Sept 3, 2011
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I left Jakarta the week before last, after 2.5 years of an extremely exciting and meaningful experience reporting on Indonesia. I have since left The Straits Times to pursue a new career outside journalism.
A few days ago, Wikileaks released a US Embassy cable that quoted my name. This is my response to it. I sent an excerpt of this note to my former editors at the ST. They replied to thank me for making these clarifications.
I met with a political officer of the US Embassy in 2008 for an informal contact meeting, prior to my Jakarta posting.
I am not making excuses – his cable misrepresented what I said and I would like to place on record what actually transpired.
I did not say or suggest that there was a “disconnect” between editors and reporters at the The Straits Times. Neither did I say I would “never write about racially-sensitive issues”. My comments were taken wholly out of context.
The political officer was interested in whether reporters and their supervisors in the ST newsroom ever disagreed on story angles. He suggested that reporters – especially those who had gone to school in a liberal environment such as in the US – would feel constrained for whatever reason in the newsroom.
My response included these points: That reporters and their editors did engage in discussions over how stories should be written – with the ultimate aim being to produce balanced reports – but that the editors would of course have the final word on what went into print.
What I also said was that I believe that the ST is run by smart people who strive to do what’s best for its readers, even as they face pressure from a government seeking to set the tone and form of media coverage.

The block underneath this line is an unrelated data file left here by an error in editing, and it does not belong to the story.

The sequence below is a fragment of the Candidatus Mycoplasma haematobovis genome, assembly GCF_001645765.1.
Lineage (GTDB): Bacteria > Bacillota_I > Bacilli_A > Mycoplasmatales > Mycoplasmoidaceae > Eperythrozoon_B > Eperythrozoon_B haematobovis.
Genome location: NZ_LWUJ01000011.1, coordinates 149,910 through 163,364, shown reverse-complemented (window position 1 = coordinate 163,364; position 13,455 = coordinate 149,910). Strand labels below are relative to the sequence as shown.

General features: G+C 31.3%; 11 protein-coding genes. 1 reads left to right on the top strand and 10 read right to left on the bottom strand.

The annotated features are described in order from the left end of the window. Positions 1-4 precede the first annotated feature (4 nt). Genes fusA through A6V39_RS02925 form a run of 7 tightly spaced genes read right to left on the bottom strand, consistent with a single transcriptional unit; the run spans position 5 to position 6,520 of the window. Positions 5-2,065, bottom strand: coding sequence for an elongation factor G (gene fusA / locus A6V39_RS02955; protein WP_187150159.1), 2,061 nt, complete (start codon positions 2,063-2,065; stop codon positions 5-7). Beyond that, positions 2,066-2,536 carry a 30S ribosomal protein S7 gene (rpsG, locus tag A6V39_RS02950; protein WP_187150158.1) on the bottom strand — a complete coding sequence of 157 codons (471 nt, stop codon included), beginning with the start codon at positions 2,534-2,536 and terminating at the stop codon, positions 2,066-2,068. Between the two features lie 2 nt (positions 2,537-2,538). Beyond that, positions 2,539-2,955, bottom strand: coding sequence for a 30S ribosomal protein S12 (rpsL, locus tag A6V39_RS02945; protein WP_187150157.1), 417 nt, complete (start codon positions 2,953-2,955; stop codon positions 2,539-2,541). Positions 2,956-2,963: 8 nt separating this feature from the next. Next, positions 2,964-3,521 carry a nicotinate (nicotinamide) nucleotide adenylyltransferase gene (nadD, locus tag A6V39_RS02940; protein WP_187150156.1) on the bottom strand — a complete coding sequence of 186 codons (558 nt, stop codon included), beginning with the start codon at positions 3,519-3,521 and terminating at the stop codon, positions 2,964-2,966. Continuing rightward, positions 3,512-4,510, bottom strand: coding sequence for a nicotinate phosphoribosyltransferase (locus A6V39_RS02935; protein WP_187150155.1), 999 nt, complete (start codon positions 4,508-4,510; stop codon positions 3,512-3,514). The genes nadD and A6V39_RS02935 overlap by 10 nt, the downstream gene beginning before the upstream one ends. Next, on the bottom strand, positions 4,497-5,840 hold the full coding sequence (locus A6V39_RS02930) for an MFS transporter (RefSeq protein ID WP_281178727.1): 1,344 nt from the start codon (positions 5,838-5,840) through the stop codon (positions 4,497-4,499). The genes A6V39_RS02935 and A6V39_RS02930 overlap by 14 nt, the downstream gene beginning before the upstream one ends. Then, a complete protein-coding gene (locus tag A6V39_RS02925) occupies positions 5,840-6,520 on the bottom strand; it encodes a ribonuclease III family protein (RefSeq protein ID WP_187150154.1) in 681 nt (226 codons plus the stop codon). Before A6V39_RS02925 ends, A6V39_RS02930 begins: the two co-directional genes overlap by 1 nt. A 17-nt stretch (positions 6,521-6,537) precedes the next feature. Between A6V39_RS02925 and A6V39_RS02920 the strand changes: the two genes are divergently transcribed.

This is a position I held openly and consistently throughout my eight-year career at The Straits Times.
I also stated that I would not want to write articles containing racially-charged remarks that could incite hatred or create rifts within society. I pointed out an example of how baseless comments could create or aggravate tensions among people. I am surprised that what I still believe to be a responsible position to take was misconstrued as self-censorship.
Neither did I suggest in any way that I was “discouraged” with my life as a Singapore journalist. I expressed my readiness to take on a new challenge and learn about a new country. I said that I would need a year at the very least to assess if the role was right for me.
My recent decision to leave journalism had everything to do with my own personal goals. I wanted to try something new and the right opportunity came up. It was not related to opinions referred to above that I openly held nor to the suggested – and misrepresented – angst the cable indicated I felt.
I have had a fulfilling and rewarding time working with my editors at the paper.